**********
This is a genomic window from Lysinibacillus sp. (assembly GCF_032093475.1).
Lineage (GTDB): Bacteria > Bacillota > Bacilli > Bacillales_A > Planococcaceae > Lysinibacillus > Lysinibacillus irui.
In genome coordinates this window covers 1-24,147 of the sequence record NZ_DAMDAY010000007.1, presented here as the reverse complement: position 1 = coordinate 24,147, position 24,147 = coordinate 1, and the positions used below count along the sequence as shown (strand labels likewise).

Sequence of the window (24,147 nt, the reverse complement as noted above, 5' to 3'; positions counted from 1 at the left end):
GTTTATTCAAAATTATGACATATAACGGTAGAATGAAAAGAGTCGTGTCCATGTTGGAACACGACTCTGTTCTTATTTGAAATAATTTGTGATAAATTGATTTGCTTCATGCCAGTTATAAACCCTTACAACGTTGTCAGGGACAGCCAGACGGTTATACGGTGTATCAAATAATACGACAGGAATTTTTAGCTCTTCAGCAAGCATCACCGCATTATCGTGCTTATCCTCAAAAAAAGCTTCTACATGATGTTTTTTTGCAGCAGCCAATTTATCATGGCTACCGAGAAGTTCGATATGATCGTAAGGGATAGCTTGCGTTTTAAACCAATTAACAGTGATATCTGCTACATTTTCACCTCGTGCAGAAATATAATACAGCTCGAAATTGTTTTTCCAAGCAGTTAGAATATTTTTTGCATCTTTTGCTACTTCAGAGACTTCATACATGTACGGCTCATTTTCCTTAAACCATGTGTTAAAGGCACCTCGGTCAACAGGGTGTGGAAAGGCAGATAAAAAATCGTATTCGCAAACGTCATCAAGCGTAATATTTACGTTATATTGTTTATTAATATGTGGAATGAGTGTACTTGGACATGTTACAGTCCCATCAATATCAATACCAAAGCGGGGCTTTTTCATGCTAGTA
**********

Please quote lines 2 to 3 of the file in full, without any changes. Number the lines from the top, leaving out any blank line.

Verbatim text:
Lineage (GTDB): Bacteria > Bacillota > Bacilli > Bacillales_A > Planococcaceae > Lysinibacillus > Lysinibacillus irui.
In genome coordinates this window covers 1-24,147 of the sequence record NZ_DAMDAY010000007.1, presented here as the reverse complement: position 1 = coordinate 24,147, position 24,147 = coordinate 1, and the positions used below count along the sequence as shown (strand labels likewise).